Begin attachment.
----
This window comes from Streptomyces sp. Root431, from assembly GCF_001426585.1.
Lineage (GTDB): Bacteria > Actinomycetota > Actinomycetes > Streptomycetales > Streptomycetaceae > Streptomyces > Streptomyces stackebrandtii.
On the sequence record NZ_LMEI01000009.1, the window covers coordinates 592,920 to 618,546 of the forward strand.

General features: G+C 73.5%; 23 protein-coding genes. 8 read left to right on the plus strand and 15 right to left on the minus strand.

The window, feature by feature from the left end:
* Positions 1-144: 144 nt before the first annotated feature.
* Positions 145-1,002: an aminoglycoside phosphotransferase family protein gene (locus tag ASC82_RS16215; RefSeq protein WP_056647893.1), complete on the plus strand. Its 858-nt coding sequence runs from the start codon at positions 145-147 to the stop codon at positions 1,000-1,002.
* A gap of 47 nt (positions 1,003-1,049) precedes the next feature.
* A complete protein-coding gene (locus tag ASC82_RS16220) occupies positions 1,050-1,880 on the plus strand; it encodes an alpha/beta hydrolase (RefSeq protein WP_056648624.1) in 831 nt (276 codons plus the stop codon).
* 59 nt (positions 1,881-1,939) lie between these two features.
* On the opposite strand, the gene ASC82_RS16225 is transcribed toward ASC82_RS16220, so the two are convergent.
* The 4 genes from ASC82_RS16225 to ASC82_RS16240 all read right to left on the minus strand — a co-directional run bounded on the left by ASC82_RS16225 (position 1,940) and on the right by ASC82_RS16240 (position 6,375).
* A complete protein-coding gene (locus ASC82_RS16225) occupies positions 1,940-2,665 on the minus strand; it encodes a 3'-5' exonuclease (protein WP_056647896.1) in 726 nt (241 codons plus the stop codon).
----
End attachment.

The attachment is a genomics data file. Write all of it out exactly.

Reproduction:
This window comes from Streptomyces sp. Root431, from assembly GCF_001426585.1.
Lineage (GTDB): Bacteria > Actinomycetota > Actinomycetes > Streptomycetales > Streptomycetaceae > Streptomyces > Streptomyces stackebrandtii.
On the sequence record NZ_LMEI01000009.1, the window covers coordinates 592,920 to 618,546 of the forward strand.

General features: G+C 73.5%; 23 protein-coding genes. 8 read left to right on the plus strand and 15 right to left on the minus strand.

The window, feature by feature from the left end:
* Positions 1-144: 144 nt before the first annotated feature.
* Positions 145-1,002: an aminoglycoside phosphotransferase family protein gene (locus tag ASC82_RS16215; RefSeq protein WP_056647893.1), complete on the plus strand. Its 858-nt coding sequence runs from the start codon at positions 145-147 to the stop codon at positions 1,000-1,002.
* A gap of 47 nt (positions 1,003-1,049) precedes the next feature.
* A complete protein-coding gene (locus tag ASC82_RS16220) occupies positions 1,050-1,880 on the plus strand; it encodes an alpha/beta hydrolase (RefSeq protein WP_056648624.1) in 831 nt (276 codons plus the stop codon).
* 59 nt (positions 1,881-1,939) lie between these two features.
* On the opposite strand, the gene ASC82_RS16225 is transcribed toward ASC82_RS16220, so the two are convergent.
* The 4 genes from ASC82_RS16225 to ASC82_RS16240 all read right to left on the minus strand — a co-directional run bounded on the left by ASC82_RS16225 (position 1,940) and on the right by ASC82_RS16240 (position 6,375).
* A complete protein-coding gene (locus ASC82_RS16225) occupies positions 1,940-2,665 on the minus strand; it encodes a 3'-5' exonuclease (protein WP_056647896.1) in 726 nt (241 codons plus the stop codon).